Quite an adventure, you might think. But this is only the preamble of the real Aries Quest which is the story of Jason and the Argonauts. Jason’s was the son of Aeson, the King of Iolkos, who’s was overthrown by his half-brother Pelias.
Fortunately, Alcimede, Jason’s mother managed to hide the infant from Pelias. However, how long could this go on for, undetected? Alcimede decided that it was too dangerous for Jason to remain in Iolkos as no doubt, Pelias would eventually find the child and have him killed. Thus, with a heavy heart, she sent him away to be educated by Chiron, the wisest of the Centaurs.
Eventually, Jason returned to Iolcos to claim the throne as his birthright. But King Pelias was prepared. Long ago he had consulted an oracle which had warned him that one day, Jason would return. When he recognized Jason, he pretended to concede, but demanded that he must earn the thrown and so he set the young lad a challenge, which he could not resist!
Peleus demanded that Jason should bring him the Golden Fleece to prove his worthiness. Of course, Peleus was sure that this was an impossible feat and would get the boy killed without him having to do the dirty deed.
Jason took on the challenge, in an Aries sort of way, and off he went to gather his crew of brave men who were willing to join him on this impossible adventure.
Many challenges lay ahead, which would take too long to tell. here. Very nearly he failed altogether. But in the end the sorceress Medea took pity on him (or, a fancy to him?) and came to his aide. Thanks to her magic he succeeded and triumphantly he returned, not only with the Golden Fleece but also with Medea as his wife.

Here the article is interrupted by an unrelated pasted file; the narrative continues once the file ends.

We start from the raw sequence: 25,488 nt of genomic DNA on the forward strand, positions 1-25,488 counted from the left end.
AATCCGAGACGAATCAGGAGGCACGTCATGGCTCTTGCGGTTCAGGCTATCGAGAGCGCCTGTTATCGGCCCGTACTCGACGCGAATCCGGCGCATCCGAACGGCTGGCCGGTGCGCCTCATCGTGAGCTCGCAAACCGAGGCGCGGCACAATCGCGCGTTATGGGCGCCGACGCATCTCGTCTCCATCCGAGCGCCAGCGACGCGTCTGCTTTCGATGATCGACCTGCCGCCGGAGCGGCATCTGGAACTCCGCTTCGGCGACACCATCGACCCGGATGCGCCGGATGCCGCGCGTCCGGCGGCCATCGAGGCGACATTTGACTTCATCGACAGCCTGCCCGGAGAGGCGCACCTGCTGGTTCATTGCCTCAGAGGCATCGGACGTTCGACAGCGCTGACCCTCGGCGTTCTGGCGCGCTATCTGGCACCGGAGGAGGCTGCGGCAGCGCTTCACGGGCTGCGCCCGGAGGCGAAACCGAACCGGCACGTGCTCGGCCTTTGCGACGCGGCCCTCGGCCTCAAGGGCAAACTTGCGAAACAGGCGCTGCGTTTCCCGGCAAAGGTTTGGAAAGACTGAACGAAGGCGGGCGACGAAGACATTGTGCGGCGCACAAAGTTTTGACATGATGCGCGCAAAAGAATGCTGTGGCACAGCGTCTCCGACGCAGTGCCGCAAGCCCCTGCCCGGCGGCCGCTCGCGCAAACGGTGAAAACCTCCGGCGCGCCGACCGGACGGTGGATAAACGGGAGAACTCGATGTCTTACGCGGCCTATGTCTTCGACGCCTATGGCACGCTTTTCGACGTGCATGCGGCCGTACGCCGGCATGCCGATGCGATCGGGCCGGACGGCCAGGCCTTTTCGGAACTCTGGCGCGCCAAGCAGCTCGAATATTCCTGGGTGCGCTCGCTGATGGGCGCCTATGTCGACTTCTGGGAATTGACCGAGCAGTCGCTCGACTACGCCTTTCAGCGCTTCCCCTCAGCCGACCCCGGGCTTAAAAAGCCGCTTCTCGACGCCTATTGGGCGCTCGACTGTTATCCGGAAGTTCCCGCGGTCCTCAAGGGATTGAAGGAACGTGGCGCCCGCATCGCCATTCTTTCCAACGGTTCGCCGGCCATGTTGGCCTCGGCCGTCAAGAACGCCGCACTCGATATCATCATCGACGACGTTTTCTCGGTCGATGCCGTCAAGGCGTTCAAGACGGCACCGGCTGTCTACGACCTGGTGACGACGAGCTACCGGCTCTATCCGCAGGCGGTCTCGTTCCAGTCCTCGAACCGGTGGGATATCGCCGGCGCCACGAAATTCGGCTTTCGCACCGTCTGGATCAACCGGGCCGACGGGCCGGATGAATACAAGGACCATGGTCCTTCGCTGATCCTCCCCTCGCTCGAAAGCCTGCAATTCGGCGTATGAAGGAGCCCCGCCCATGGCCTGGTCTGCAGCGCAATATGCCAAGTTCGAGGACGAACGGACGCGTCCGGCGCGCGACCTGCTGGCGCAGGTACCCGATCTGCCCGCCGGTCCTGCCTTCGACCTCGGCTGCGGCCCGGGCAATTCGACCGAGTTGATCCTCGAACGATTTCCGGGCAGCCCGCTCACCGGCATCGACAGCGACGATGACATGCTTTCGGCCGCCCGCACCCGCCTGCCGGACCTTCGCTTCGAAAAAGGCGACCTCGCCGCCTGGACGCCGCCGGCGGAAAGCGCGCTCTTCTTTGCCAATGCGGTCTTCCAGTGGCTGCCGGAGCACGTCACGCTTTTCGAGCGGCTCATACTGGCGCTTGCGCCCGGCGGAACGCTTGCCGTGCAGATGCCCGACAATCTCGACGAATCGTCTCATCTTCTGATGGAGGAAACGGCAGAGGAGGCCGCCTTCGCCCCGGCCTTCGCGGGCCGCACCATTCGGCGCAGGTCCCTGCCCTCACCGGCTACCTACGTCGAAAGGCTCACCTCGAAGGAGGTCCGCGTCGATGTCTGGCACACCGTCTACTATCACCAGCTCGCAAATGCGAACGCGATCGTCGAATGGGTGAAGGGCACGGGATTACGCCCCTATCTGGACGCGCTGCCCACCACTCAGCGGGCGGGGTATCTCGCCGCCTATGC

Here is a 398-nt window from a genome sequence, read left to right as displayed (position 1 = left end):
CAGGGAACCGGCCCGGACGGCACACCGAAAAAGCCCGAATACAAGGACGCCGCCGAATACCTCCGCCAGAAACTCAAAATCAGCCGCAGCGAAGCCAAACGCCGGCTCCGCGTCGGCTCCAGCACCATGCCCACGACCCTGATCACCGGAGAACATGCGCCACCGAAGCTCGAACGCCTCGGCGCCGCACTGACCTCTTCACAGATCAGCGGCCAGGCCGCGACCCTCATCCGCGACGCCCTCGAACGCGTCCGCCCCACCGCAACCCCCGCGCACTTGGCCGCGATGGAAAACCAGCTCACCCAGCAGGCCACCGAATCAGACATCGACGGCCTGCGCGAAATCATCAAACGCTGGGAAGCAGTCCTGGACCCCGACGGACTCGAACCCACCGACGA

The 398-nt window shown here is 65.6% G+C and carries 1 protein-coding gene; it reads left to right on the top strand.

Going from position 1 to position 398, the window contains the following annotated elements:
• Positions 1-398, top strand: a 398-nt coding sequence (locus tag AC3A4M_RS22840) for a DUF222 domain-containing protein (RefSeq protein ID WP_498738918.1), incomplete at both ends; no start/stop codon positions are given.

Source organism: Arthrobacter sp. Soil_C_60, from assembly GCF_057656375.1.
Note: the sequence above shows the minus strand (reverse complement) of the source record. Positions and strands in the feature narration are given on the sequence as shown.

The story is a real hero story: here we have the unrecognized champion, who despite being born a noble, has to prove his worth and brave great challenges before he can take his rightful place. All the while the outcome is by no means certain but aided by a female ally, he eventually succeeds.
Happy End – you might think.
But the story continues. There is another twist. Drunk with glory, he failed to recognize those who fought by his side and helped him to succeed. In particular, he failed to recognize and honor the power of his female ally, Medea. Without her, he would never have succeeded! But with his chest full of pride he abandons her for a younger and more beautiful wife. Medea did not take kindly to being betrayed in this way and in her rage she killed their children and left Iolkos.
The lesson that the hero must learn is that while he revels in glory, no man can overcome the challenges by himself. In the end it is not HIS glory that matters, but what he is celebrated for: the fact that he was willing to face any danger to benefit his country and his family. So, paradoxically, his glory lies in his ability to sacrifice his ego, not to glorify it.
Aries is brave and courageous, but he must recognize, that he is not the only actor in the play. He must not only earn the respect of others but to keep it, he must also be careful not to step on those who helped him achieve his goals.